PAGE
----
AA: The challenges are numerous which I know it has effected most of the company not Kaduna Electric only, the bigger challenge we are having now is the working materials the ones we have are not very sufficient we still need more to carryout maintenance particularly we discovered now that although the raining  season is out, we have what we call the plan maintenance, routine maintenance and daily maintenance; that of the daily maintenance we are coping with it but, for a plan maintenance we definitely need assistance from the Head Office and that would help us to have stable supply without any interruption of power to the customers. The second constraint is that some of the Sales Reps are slow in understanding their responsibilities and the demand of their offices. I don’t know if some of them had the necessary orientation before they were posted to the fields or not, almost everyday, one has to remind them of certain routine demand of the job, work flow etc. There is also the need for more hands in the Unit.

CCD: With your experience as an engineer, tell us one thing you want the Management to do differently.
AA: They management should send staff for training, is very important and secondly they should provide that needed materials for maintenance .I think with that the Area Offices should be able to grow faster.

Tuesday, 2 January 2018


Predictive Maintenance, The Future of Maintenance

The business of Asset Management is beyond ensuring that transformers and sub-stations are maintained but also determines whether electricity reaches its end users. In this interview, Engr. Aliyu Lawal Mashi, who is the Team Lead, Asset Management made even more interesting revelations from his participation in an Asset Management Summit to educating us on the what the future of maintenance is. Read on…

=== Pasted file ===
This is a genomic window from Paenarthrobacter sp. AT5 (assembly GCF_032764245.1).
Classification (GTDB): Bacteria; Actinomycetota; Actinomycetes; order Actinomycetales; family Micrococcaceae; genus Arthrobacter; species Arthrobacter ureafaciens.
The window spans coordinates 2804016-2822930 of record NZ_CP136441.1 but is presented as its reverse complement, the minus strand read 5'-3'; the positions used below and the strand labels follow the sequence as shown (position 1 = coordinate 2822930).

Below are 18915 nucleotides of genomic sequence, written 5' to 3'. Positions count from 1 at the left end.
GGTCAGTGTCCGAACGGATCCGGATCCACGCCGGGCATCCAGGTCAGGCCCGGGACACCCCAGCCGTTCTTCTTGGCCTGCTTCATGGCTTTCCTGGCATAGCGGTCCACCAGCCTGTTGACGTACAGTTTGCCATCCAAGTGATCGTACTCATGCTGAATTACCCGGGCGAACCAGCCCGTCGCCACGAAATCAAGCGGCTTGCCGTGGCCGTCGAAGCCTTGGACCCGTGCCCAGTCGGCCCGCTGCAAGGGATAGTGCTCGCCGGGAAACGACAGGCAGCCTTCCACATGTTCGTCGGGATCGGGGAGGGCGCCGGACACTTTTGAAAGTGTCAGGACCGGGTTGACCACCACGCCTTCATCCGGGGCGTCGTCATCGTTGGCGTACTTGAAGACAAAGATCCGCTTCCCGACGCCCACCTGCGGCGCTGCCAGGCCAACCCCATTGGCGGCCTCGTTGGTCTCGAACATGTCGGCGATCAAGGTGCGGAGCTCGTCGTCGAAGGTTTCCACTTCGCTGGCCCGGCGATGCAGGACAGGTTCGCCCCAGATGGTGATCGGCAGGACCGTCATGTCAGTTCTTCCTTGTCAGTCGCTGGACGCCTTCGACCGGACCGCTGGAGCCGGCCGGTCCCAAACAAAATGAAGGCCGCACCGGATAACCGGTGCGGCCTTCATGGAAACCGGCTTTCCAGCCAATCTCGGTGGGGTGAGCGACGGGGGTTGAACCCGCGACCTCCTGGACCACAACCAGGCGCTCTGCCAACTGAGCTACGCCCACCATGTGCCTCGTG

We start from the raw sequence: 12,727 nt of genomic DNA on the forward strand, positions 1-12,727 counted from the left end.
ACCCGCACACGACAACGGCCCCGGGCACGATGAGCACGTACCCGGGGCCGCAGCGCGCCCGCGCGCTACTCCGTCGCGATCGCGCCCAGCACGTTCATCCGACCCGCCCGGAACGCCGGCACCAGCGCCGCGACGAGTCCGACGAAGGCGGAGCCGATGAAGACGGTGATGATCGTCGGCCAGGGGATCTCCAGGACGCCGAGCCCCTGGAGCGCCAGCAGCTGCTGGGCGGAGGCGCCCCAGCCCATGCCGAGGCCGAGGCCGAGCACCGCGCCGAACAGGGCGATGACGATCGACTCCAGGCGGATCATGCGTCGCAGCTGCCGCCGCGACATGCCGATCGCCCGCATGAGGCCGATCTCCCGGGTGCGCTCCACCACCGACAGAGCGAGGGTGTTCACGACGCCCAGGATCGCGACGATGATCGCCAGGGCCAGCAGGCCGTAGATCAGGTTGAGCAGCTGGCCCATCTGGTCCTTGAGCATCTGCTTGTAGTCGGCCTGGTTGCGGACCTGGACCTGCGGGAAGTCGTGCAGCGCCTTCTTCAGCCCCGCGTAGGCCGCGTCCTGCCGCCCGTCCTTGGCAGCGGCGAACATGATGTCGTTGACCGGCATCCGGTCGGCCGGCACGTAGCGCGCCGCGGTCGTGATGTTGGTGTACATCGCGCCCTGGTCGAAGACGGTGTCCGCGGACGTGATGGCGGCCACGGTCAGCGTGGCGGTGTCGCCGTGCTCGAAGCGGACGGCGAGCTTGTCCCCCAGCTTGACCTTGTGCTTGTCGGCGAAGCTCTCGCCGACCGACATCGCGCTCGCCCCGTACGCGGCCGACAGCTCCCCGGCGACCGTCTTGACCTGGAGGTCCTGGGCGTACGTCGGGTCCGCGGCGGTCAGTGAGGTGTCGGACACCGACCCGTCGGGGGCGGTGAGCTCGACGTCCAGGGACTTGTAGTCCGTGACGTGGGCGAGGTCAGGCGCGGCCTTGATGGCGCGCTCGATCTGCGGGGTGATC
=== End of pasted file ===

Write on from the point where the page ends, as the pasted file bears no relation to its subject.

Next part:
CCD: Engr. Aliyu Lawal Mashi, you are the Team Lead, Assets Management. Tell us how it all began for you at Kaduna Electric.
ALM: I studied Electrical Engineering. Shortly after graduating I joined the services of the then NEPA, which became PHCN and currently part of Kaduna Electric after PHCN was unbundled. As at 2017 I have spent 20 years in the power sector.
When I say power sector, I mean I have trained in transmission, generation, distribution and the commercial sectors of the industry. 
During this time, I underwent trainings, some lasting as long as 2 years. These trainings were in different areas of transmission, generation and distribution.

CCD: A lot of people still do not understand what Asset Management all about is. Can you throw more light on this?
ALM: The term “Asset Management” is a relatively new concept in the power sector. It used to be O&M (Operations & Maintenance) but with the new arrangement (post privatization) came Asset Management which is a broader concept covering a wide range of activities.
It has to do with maintenance, keeping our network fit and availability; it has to do with technical assets. When we say assets, people may think it includes all assets of the company, but we only deal with the technical assets of the company ranging from power transformers, distribution networksswitchgears and distribution substations.
Generally, we maintain these assets through our Area Offices. All the Distribution Engineers (DE), the Lines Men, the Power System Technicians, the Power Cable Technicians are somewhat staff of the Asset Management Unit.
These assets are scattered all over, so by extension the DEs in-Area Offices are staff of Asset Management Unit.

Talking about the kinds of maintenance we have, there are about two to three types. Basically, for us we do what we refer to as Planned Maintenance (shutting down equipment for the purpose of maintenance) and Unplanned Maintenance (due to a sudden fault or breakdown). Then we have the Predictive Maintenance, although, we do not have the kind of equipment for this kind of maintenance. It is being supported by modern day technology, which is installed in a transformer. This technology has the ability to notify you of an impending fault before it develops, real time with a two to three months’ notice; for instance, it can tell you that the coil inside a transformer is developing a problem so as to enable you to arrange for maintenance.